Family law is taught in colleges as part of civil law. So, in order to have a specialization, Namur says that the best way is to follow specialization course or obtain a master’s degree or PhD.

    In Scalquette’s view, a specialization course is important but the most significant improvements are made over time.

    “The ability to talk and to make the parties understand their actions goes beyond a specialization course, beyond theory,” she says. According to her, being among strong professionals and remembering that each case can teach a lesson is essential.


    Today, socio-affective relationships are valued even more, which is to say that there are no differences between biological and socio-affective children. According to Namur, this is made possible by the new concept of family.

    “Before, it was just a father, a mother and the children. Today we have two fathers, two mothers, children of different relationships, homo-affection, and even polyaffectivity, when there is a relationship of more than two people who identify as family members. There is no legal judicial recognition, but extrajudicial and estate repercussions,” he continues.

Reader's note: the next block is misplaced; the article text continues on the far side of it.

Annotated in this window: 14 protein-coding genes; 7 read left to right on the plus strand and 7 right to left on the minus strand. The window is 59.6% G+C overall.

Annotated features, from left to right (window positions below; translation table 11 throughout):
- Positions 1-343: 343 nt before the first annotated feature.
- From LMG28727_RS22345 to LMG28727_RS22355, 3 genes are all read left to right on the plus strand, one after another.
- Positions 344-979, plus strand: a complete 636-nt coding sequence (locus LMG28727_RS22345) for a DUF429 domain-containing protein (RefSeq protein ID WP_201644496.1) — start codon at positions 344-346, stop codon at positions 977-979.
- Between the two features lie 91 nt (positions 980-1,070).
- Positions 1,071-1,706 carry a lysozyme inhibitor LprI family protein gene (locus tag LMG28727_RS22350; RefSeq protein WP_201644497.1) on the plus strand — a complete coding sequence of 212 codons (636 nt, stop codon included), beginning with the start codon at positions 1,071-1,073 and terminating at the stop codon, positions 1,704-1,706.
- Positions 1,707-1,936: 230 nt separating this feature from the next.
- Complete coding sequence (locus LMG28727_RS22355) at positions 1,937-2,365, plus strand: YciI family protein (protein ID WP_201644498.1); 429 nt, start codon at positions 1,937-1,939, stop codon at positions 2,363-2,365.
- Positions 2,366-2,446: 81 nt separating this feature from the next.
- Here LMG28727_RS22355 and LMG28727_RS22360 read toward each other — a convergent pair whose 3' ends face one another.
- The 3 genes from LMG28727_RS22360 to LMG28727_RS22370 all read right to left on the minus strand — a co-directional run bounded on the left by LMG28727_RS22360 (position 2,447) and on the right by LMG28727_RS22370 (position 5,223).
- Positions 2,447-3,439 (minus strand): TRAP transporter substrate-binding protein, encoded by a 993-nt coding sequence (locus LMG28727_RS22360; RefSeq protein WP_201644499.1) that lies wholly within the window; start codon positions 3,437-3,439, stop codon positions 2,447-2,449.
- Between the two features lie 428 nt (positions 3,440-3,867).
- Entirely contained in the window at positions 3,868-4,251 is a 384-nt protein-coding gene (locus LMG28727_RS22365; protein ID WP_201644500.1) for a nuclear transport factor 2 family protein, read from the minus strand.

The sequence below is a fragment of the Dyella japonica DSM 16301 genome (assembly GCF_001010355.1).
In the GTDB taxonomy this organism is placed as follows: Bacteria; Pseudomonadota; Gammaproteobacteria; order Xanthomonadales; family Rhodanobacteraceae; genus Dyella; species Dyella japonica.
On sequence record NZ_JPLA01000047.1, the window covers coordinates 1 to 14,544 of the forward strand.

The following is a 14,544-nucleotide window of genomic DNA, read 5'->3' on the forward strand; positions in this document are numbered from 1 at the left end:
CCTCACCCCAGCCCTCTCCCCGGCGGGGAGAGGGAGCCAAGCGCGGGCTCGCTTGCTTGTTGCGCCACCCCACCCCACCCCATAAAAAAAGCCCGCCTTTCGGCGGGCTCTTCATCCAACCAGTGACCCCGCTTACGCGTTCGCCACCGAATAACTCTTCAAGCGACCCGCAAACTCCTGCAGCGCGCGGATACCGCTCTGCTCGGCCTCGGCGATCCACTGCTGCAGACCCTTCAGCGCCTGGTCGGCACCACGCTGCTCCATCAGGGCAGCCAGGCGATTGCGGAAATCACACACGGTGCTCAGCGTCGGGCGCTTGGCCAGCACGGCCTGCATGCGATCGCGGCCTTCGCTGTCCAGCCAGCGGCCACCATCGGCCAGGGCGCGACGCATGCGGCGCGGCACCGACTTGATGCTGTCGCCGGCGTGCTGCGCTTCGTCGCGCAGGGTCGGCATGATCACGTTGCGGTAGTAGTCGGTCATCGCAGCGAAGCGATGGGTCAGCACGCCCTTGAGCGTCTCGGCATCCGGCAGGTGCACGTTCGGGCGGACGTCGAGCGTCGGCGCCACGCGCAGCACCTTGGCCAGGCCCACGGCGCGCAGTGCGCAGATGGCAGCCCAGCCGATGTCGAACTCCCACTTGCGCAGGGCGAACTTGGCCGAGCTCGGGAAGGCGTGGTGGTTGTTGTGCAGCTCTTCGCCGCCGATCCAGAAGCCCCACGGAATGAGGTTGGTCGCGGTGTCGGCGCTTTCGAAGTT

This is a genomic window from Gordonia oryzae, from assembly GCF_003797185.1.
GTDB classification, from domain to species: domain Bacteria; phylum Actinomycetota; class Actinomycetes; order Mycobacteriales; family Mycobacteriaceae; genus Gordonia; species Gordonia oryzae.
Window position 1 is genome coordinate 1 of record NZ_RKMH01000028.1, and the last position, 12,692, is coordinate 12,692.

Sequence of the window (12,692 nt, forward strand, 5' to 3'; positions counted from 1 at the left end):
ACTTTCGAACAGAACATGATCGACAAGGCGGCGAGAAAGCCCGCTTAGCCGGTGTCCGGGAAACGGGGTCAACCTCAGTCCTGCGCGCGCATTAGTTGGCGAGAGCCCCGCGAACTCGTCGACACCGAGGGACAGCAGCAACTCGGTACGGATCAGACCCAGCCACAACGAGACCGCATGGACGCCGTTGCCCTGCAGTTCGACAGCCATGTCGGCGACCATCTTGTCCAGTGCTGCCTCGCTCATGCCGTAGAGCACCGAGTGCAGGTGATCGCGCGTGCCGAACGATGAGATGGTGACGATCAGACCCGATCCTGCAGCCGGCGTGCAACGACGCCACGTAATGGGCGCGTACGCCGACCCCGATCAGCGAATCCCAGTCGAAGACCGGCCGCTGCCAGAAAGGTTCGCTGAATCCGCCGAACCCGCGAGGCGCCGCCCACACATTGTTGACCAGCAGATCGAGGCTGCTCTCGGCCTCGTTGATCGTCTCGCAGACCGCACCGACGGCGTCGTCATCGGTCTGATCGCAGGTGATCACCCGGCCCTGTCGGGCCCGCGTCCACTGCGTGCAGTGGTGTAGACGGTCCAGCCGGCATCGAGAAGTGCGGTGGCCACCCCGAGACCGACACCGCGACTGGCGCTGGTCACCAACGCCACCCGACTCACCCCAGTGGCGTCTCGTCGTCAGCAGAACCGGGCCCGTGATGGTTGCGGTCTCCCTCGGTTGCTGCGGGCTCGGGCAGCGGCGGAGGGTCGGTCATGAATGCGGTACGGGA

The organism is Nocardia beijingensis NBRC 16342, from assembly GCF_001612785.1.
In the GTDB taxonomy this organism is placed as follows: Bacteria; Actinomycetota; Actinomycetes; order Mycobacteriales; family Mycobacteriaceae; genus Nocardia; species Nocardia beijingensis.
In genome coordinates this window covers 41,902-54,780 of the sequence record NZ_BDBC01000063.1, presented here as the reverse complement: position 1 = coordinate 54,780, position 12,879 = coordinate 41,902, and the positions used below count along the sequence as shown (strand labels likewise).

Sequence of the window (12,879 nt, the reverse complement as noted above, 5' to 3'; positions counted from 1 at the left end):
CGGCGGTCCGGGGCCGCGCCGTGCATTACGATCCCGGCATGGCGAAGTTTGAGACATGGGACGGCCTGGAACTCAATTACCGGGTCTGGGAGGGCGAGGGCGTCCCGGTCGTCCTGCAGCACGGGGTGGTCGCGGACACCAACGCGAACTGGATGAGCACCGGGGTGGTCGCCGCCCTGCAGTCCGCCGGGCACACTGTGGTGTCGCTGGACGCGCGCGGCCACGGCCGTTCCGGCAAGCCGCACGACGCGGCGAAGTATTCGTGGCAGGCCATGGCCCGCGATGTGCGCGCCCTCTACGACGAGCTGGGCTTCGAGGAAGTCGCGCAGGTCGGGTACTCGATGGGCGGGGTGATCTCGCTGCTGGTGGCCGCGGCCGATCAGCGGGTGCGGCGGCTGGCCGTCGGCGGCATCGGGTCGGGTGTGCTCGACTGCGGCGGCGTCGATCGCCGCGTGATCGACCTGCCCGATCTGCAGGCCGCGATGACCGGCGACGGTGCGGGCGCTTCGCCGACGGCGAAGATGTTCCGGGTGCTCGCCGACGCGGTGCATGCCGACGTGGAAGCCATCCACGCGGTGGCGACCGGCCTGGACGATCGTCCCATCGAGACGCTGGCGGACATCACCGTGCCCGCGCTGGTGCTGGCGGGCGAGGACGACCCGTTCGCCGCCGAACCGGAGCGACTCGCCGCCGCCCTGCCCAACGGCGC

Equating Steady Union with Marriage

    According to Euclides de Oliveira, Brazil has evolved considerably regarding the issue of estate law, mainly because it recognizes the right of partners, of a steady union. “Since 1988, the steady union has been recognized as a family entity, when the partner started to have inheritance rights,” he says.

    Two years ago, the Federal Supreme Court (STF) dealt with the issue in a trial with general repercussion determining that the difference between a partner and a spouse in the inheritance is not constitutional.